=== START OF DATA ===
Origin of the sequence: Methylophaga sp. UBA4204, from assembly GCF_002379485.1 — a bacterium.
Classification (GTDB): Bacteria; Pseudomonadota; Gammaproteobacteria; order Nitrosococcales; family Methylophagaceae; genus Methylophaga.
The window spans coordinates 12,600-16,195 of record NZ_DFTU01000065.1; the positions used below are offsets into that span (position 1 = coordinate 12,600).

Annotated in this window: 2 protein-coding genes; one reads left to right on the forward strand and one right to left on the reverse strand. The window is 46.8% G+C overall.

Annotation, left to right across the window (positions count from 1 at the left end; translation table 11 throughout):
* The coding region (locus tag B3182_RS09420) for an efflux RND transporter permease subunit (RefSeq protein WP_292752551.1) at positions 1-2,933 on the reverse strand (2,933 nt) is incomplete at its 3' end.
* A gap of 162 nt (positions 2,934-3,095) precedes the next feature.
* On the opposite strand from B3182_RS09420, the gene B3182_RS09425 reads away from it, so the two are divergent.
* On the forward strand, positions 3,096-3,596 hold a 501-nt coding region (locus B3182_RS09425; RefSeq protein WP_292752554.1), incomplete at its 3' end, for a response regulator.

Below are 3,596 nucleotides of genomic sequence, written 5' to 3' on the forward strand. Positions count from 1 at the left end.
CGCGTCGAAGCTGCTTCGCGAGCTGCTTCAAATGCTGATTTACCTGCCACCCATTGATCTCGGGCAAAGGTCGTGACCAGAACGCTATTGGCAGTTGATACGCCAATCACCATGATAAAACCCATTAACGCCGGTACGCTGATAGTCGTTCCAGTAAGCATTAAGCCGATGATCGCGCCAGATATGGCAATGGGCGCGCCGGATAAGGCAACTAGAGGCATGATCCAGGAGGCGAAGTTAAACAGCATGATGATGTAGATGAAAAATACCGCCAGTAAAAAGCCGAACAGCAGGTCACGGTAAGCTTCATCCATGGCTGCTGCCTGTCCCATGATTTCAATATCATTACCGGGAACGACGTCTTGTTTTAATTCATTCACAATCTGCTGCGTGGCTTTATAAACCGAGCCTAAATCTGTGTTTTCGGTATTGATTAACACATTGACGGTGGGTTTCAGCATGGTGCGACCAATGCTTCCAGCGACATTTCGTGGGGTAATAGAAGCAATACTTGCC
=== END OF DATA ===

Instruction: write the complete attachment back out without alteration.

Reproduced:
Origin of the sequence: Methylophaga sp. UBA4204, from assembly GCF_002379485.1 — a bacterium.
Classification (GTDB): Bacteria; Pseudomonadota; Gammaproteobacteria; order Nitrosococcales; family Methylophagaceae; genus Methylophaga.
The window spans coordinates 12,600-16,195 of record NZ_DFTU01000065.1; the positions used below are offsets into that span (position 1 = coordinate 12,600).

Annotated in this window: 2 protein-coding genes; one reads left to right on the forward strand and one right to left on the reverse strand. The window is 46.8% G+C overall.

Annotation, left to right across the window (positions count from 1 at the left end; translation table 11 throughout):
* The coding region (locus tag B3182_RS09420) for an efflux RND transporter permease subunit (RefSeq protein WP_292752551.1) at positions 1-2,933 on the reverse strand (2,933 nt) is incomplete at its 3' end.
* A gap of 162 nt (positions 2,934-3,095) precedes the next feature.
* On the opposite strand from B3182_RS09420, the gene B3182_RS09425 reads away from it, so the two are divergent.
* On the forward strand, positions 3,096-3,596 hold a 501-nt coding region (locus B3182_RS09425; RefSeq protein WP_292752554.1), incomplete at its 3' end, for a response regulator.

Below are 3,596 nucleotides of genomic sequence, written 5' to 3' on the forward strand. Positions count from 1 at the left end.
CGCGTCGAAGCTGCTTCGCGAGCTGCTTCAAATGCTGATTTACCTGCCACCCATTGATCTCGGGCAAAGGTCGTGACCAGAACGCTATTGGCAGTTGATACGCCAATCACCATGATAAAACCCATTAACGCCGGTACGCTGATAGTCGTTCCAGTAAGCATTAAGCCGATGATCGCGCCAGATATGGCAATGGGCGCGCCGGATAAGGCAACTAGAGGCATGATCCAGGAGGCGAAGTTAAACAGCATGATGATGTAGATGAAAAATACCGCCAGTAAAAAGCCGAACAGCAGGTCACGGTAAGCTTCATCCATGGCTGCTGCCTGTCCCATGATTTCAATATCATTACCGGGAACGACGTCTTGTTTTAATTCATTCACAATCTGCTGCGTGGCTTTATAAACCGAGCCTAAATCTGTGTTTTCGGTATTGATTAACACATTGACGGTGGGTTTCAGCATGGTGCGACCAATGCTTCCAGCGACATTTCGTGGGGTAATAGAAGCAATACTTGCC